Before agreeing to a schedule for adjourning this year’s legislative work, state lawmakers rejected one final push from Democrats to consider Medicaid expansion.

During Monday’s N.C. House debate over an adjournment resolution, Rep. Verla Insko, D-Orange, offered an amendment. It would have added a Medicaid expansion bill to the list of items eligible for consideration after Dec. 30 and into 2022.

“This is a real opportunity for us this year to make a difference in the lives of about a million of our constituents across the state,” Insko said. She cited potential benefits for the mentally ill, veterans, and the N.C. economy as a whole.

“This would also bring an enormous amount of money into the state,” Insko said. “Our state needs the stimulation that this bill would create. The tax dollars from North Carolina are being used to pay for Medicaid expansion in other states.”

Rep. Destin Hall, R-Caldwell, urged colleagues to reject Insko’s amendment. “There were some provisions in the budget about expanding Medicaid, and all those issues are still going to be eligible in the short [2022 legislative] session.”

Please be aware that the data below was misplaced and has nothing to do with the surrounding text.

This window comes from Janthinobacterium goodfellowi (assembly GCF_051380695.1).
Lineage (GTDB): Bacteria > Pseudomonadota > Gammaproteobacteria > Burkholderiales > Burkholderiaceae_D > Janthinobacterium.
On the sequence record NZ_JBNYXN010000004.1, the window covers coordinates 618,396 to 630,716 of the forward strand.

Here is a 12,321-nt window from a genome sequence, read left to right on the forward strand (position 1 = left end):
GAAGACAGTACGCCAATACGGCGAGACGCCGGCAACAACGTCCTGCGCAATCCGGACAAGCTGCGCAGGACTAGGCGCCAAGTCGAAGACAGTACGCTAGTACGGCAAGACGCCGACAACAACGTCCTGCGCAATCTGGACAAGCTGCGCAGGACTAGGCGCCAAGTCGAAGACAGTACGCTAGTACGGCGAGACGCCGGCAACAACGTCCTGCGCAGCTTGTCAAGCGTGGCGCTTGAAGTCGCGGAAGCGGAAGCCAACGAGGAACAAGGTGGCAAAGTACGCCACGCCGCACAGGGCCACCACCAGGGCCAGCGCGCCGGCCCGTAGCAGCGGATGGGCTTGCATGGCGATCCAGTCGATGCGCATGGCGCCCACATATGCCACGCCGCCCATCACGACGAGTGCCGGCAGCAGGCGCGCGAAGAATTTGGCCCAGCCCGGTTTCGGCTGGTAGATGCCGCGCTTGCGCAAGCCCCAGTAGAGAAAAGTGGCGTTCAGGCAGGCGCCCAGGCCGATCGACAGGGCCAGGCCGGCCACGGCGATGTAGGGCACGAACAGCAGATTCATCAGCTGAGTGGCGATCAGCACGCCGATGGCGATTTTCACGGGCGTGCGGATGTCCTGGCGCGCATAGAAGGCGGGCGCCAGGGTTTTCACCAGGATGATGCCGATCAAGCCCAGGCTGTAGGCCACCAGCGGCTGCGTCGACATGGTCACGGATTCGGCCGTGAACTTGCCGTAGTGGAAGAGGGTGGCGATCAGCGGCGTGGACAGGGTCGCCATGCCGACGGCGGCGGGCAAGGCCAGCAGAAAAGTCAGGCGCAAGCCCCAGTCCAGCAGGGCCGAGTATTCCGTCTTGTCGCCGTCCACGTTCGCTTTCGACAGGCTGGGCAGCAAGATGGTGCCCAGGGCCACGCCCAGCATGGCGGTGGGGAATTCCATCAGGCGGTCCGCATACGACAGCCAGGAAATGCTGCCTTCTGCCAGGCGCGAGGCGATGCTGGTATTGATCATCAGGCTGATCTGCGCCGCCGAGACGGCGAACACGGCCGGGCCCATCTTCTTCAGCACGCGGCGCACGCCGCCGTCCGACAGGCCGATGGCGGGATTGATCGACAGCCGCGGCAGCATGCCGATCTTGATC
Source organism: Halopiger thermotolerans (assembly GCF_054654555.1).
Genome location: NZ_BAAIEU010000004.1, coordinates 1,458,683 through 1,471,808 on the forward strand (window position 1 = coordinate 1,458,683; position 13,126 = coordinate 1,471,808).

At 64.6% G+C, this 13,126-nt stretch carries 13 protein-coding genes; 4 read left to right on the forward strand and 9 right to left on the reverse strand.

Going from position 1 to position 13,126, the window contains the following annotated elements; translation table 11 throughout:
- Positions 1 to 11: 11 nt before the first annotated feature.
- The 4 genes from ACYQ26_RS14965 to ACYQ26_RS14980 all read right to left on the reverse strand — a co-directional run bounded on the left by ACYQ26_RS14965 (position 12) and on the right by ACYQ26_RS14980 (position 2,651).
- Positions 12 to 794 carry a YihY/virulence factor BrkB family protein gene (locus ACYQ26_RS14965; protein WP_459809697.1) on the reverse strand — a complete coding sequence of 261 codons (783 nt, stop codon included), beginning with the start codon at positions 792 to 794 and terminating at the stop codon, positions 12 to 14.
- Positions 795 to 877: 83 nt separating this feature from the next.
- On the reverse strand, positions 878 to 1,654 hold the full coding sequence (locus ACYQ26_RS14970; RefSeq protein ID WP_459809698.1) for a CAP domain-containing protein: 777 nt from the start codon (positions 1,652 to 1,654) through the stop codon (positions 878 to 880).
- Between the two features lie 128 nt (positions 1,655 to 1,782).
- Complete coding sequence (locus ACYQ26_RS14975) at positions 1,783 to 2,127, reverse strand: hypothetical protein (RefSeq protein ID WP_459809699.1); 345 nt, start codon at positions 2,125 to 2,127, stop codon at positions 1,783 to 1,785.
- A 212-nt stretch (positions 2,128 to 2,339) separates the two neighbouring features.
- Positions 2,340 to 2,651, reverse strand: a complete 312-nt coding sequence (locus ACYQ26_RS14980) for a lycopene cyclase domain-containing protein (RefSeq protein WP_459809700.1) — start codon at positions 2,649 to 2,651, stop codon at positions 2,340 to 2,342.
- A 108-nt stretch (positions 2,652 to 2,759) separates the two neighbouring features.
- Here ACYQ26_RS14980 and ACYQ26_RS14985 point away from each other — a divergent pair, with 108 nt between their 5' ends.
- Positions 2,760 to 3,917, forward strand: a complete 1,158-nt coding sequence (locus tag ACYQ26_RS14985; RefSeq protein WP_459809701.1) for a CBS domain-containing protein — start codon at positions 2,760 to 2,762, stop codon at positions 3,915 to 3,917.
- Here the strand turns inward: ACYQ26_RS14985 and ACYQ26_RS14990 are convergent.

The recently enacted state budget plan includes a provision creating an 18-member legislative committee to study health care access and Medicaid expansion.

The House voted 61-46 against Insko’s amendment before approving the adjournment resolution, 99-8.

On the Senate side, there was no attempt to amend the adjournment measure. But Sen. Wiley Nickel, D-Wake, cited Medicaid as the reason why he cast the only vote against adjournment. Nickel argued his colleagues had failed to finish their business by refusing to address Medicaid expansion.

Medicaid expansion has been a driving force in state budget debates ever since Gov. Roy Cooper took office in 2017. Cooper cited the absence of Medicaid expansion provisions when vetoing state budget bills in 2017, 2018, and 2019.

Cooper decided to sign a budget for the first time this year, despite the absence of Medicaid expansion.

Lawmakers expect to hold so-called “skeleton sessions,” with only a handful of members present for procedural votes, until Dec. 10. They will then adjourn formally until Dec. 30.

House Speaker Tim Moore, R-Cleveland, told colleagues he didn’t expect them to take any votes on that date. The only exception would be votes necessary to address legal action. Moore said it was more likely that lawmakers would reconvene for business during the week of Jan. 3.

There is no schedule yet for meetings of the new 18-member legislative committee.